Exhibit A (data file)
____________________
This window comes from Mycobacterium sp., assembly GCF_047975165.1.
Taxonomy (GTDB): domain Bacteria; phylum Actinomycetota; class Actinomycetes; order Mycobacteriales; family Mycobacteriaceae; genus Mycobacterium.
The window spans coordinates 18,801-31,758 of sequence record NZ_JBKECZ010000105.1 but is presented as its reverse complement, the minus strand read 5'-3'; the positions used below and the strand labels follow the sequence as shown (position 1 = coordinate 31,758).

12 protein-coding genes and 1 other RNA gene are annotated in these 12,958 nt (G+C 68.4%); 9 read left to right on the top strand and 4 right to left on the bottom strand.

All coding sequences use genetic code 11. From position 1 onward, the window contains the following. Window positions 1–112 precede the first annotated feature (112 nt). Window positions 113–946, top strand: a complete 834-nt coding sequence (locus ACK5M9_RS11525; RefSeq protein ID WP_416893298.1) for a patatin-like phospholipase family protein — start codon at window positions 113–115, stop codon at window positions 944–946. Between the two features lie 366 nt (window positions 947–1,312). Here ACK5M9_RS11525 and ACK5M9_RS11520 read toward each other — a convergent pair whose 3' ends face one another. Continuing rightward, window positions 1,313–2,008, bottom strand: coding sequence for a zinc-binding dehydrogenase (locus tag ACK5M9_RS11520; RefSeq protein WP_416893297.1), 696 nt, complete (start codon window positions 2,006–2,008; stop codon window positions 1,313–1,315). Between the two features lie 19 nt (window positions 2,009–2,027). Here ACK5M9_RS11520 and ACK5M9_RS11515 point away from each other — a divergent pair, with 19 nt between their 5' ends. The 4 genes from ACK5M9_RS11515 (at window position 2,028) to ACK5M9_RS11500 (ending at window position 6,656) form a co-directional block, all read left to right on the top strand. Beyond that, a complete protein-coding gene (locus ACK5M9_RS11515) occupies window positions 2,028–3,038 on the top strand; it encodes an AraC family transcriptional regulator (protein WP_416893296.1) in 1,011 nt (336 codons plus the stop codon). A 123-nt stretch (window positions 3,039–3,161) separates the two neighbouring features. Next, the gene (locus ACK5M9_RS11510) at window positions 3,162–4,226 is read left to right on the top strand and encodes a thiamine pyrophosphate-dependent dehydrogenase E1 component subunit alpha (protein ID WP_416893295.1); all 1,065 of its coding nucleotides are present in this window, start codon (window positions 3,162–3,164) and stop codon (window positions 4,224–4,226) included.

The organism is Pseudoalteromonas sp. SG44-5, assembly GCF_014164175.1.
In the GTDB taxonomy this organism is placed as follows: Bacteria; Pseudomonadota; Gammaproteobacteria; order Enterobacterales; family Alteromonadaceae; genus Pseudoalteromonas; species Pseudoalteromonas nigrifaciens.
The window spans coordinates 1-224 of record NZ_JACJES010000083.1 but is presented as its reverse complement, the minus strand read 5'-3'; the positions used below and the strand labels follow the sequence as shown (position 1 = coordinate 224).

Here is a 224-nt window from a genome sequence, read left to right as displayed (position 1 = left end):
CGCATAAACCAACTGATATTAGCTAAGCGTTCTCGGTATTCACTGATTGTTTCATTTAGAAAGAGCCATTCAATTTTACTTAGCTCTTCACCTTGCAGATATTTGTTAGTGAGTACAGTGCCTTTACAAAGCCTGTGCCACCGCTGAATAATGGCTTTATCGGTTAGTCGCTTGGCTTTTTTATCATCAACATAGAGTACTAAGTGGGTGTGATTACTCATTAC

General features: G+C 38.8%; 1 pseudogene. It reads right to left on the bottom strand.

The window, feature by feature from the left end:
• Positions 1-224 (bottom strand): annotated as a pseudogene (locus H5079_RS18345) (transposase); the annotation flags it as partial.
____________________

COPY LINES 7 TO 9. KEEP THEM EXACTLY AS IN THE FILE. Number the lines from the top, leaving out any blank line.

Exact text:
In the GTDB taxonomy this organism is placed as follows: Bacteria; Pseudomonadota; Gammaproteobacteria; order Enterobacterales; family Alteromonadaceae; genus Pseudoalteromonas; species Pseudoalteromonas nigrifaciens.
The window spans coordinates 1-224 of record NZ_JACJES010000083.1 but is presented as its reverse complement, the minus strand read 5'-3'; the positions used below and the strand labels follow the sequence as shown (position 1 = coordinate 224).

Here is a 224-nt window from a genome sequence, read left to right as displayed (position 1 = left end):